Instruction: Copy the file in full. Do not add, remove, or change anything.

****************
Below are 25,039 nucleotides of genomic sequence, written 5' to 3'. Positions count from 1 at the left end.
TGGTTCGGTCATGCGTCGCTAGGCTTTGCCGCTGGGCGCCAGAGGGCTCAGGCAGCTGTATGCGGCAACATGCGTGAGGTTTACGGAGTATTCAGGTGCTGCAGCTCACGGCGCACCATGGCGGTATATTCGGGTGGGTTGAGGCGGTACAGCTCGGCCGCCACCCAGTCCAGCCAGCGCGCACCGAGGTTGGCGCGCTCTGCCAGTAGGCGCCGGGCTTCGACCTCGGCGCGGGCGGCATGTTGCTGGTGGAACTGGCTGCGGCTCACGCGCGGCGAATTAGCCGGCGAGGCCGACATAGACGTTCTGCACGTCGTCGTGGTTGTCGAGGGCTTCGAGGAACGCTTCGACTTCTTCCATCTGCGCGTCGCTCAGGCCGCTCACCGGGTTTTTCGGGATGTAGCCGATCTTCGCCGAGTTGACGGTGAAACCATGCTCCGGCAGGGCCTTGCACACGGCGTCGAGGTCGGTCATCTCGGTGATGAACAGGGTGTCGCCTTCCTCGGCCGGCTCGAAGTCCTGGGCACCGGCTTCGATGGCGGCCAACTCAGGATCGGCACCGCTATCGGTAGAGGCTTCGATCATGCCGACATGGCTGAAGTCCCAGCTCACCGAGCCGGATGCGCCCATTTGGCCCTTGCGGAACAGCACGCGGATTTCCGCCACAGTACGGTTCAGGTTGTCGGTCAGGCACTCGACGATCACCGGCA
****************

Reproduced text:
Below are 25,039 nucleotides of genomic sequence, written 5' to 3'. Positions count from 1 at the left end.
TGGTTCGGTCATGCGTCGCTAGGCTTTGCCGCTGGGCGCCAGAGGGCTCAGGCAGCTGTATGCGGCAACATGCGTGAGGTTTACGGAGTATTCAGGTGCTGCAGCTCACGGCGCACCATGGCGGTATATTCGGGTGGGTTGAGGCGGTACAGCTCGGCCGCCACCCAGTCCAGCCAGCGCGCACCGAGGTTGGCGCGCTCTGCCAGTAGGCGCCGGGCTTCGACCTCGGCGCGGGCGGCATGTTGCTGGTGGAACTGGCTGCGGCTCACGCGCGGCGAATTAGCCGGCGAGGCCGACATAGACGTTCTGCACGTCGTCGTGGTTGTCGAGGGCTTCGAGGAACGCTTCGACTTCTTCCATCTGCGCGTCGCTCAGGCCGCTCACCGGGTTTTTCGGGATGTAGCCGATCTTCGCCGAGTTGACGGTGAAACCATGCTCCGGCAGGGCCTTGCACACGGCGTCGAGGTCGGTCATCTCGGTGATGAACAGGGTGTCGCCTTCCTCGGCCGGCTCGAAGTCCTGGGCACCGGCTTCGATGGCGGCCAACTCAGGATCGGCACCGCTATCGGTAGAGGCTTCGATCATGCCGACATGGCTGAAGTCCCAGCTCACCGAGCCGGATGCGCCCATTTGGCCCTTGCGGAACAGCACGCGGATTTCCGCCACAGTACGGTTCAGGTTGTCGGTCAGGCACTCGACGATCACCGGCA